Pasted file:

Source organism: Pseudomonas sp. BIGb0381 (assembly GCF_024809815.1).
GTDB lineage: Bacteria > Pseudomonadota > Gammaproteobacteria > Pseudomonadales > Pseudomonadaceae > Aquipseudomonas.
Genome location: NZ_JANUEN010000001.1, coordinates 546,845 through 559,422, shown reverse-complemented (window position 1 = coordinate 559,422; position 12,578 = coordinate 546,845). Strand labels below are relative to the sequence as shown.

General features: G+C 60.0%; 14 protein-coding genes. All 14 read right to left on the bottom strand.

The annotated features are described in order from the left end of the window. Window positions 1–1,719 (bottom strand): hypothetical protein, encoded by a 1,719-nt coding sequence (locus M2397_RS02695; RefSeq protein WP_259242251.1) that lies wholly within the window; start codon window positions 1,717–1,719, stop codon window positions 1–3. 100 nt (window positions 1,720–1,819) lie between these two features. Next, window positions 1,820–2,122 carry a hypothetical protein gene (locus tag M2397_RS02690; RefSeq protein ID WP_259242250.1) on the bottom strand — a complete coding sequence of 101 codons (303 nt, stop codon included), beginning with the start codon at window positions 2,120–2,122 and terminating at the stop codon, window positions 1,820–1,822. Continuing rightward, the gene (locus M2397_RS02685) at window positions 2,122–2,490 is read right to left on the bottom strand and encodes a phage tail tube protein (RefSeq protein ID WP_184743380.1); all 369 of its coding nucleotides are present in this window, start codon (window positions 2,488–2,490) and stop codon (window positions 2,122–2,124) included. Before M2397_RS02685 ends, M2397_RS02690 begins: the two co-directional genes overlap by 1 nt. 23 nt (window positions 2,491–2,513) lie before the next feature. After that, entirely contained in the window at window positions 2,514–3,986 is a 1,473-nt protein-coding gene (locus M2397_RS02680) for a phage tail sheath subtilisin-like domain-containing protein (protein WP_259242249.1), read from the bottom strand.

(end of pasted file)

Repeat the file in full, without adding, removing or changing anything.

Source organism: Pseudomonas sp. BIGb0381 (assembly GCF_024809815.1).
GTDB lineage: Bacteria > Pseudomonadota > Gammaproteobacteria > Pseudomonadales > Pseudomonadaceae > Aquipseudomonas.
Genome location: NZ_JANUEN010000001.1, coordinates 546,845 through 559,422, shown reverse-complemented (window position 1 = coordinate 559,422; position 12,578 = coordinate 546,845). Strand labels below are relative to the sequence as shown.

General features: G+C 60.0%; 14 protein-coding genes. All 14 read right to left on the bottom strand.

The annotated features are described in order from the left end of the window. Window positions 1–1,719 (bottom strand): hypothetical protein, encoded by a 1,719-nt coding sequence (locus M2397_RS02695; RefSeq protein WP_259242251.1) that lies wholly within the window; start codon window positions 1,717–1,719, stop codon window positions 1–3. 100 nt (window positions 1,720–1,819) lie between these two features. Next, window positions 1,820–2,122 carry a hypothetical protein gene (locus tag M2397_RS02690; RefSeq protein ID WP_259242250.1) on the bottom strand — a complete coding sequence of 101 codons (303 nt, stop codon included), beginning with the start codon at window positions 2,120–2,122 and terminating at the stop codon, window positions 1,820–1,822. Continuing rightward, the gene (locus M2397_RS02685) at window positions 2,122–2,490 is read right to left on the bottom strand and encodes a phage tail tube protein (RefSeq protein ID WP_184743380.1); all 369 of its coding nucleotides are present in this window, start codon (window positions 2,488–2,490) and stop codon (window positions 2,122–2,124) included. Before M2397_RS02685 ends, M2397_RS02690 begins: the two co-directional genes overlap by 1 nt. 23 nt (window positions 2,491–2,513) lie before the next feature. After that, entirely contained in the window at window positions 2,514–3,986 is a 1,473-nt protein-coding gene (locus M2397_RS02680) for a phage tail sheath subtilisin-like domain-containing protein (protein WP_259242249.1), read from the bottom strand.